Afghan Church is an Anglican Church in Mumbai, built by the british to commemorate the dead of the First Afghan War and the disastrous 1842 retreat from Kabul. Memorials and laid up regimental colours displayed at the rear of the nave also record casualties from the Second Anglo Afghan War.
In Colaba Island situated at the southern end of the city, church of St. John the Evangelist is located. Work on this church began in 1847 commemorating the Afghan wars. East India Company had used this place as a military cantonment area due to the remoteness of this place.
At the southern tip of Mumbai, Afghan Church stands in a quiet army cantonment, an imposing basalt edifice with a lofty limestone spire that can be seen several miles away. In the old days it had a sizeable flock of British officers who turned up for the Sunday sermon. At the entrance, there is a big black board, revealing that it is an Anglican church dedicated to St. John the Evangelist.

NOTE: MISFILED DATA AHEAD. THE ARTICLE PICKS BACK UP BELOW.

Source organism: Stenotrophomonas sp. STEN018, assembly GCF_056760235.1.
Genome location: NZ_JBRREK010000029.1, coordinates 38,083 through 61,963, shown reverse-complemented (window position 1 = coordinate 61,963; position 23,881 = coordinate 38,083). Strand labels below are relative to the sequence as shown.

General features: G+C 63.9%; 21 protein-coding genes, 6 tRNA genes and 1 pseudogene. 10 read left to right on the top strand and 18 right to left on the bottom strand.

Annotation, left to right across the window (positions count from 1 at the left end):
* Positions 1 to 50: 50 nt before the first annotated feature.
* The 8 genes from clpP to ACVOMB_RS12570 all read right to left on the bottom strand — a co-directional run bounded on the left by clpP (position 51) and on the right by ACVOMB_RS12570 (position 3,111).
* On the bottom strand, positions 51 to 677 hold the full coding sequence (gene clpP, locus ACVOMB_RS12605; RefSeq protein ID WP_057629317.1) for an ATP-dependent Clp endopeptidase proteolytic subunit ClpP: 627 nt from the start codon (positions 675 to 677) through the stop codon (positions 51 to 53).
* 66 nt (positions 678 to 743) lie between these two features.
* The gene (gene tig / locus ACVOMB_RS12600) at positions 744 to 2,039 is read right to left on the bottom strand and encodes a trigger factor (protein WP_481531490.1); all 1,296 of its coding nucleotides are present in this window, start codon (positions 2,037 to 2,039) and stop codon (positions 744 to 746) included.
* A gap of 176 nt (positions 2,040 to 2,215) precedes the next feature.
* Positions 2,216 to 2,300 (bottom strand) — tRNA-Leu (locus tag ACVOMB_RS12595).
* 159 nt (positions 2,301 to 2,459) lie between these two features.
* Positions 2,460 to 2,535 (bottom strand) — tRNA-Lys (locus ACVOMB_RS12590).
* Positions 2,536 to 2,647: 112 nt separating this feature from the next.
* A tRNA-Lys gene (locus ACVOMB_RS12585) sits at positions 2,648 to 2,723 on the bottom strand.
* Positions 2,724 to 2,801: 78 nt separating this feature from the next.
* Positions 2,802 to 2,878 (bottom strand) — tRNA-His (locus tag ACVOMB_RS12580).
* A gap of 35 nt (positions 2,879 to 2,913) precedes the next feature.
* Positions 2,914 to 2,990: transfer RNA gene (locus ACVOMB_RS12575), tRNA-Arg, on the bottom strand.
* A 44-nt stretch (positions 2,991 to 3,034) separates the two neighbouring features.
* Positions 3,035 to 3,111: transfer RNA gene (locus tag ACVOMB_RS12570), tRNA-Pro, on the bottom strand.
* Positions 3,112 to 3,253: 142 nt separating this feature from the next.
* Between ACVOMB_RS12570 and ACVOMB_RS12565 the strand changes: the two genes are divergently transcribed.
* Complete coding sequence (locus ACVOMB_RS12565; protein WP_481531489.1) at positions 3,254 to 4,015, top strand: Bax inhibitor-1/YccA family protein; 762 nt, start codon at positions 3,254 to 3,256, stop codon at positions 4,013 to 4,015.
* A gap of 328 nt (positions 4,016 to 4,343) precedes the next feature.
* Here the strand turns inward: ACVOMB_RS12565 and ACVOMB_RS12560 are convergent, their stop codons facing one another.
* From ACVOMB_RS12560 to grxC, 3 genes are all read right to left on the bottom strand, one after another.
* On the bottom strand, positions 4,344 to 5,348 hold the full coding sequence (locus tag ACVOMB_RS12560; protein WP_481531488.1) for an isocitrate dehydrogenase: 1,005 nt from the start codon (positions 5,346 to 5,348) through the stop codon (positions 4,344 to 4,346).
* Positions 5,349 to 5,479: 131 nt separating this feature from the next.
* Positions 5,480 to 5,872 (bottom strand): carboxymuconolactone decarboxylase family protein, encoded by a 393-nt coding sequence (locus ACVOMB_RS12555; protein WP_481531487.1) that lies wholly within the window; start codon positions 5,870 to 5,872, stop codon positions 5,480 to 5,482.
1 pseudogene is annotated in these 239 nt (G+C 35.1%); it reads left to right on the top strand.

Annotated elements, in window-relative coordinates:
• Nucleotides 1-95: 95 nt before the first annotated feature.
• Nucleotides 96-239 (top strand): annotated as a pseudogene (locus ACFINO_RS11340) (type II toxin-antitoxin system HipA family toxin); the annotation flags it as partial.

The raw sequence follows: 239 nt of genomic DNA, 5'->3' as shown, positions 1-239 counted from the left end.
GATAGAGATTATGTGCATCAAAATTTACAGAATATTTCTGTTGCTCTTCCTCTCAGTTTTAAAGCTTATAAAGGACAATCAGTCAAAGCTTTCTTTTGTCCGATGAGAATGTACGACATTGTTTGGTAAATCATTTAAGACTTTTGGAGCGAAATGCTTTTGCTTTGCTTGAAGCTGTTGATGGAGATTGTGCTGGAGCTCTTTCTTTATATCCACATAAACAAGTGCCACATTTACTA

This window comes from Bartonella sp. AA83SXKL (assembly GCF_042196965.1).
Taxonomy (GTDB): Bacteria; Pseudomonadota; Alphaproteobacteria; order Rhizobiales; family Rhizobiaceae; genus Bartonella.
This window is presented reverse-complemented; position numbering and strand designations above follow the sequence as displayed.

It is impressive with the wide Gothic Arches and beautiful stained-glass windows. It also commemorates different Indian regiments, including the Bombay Army, the Madras Army, and Ranjit Singh's army from Lahore.
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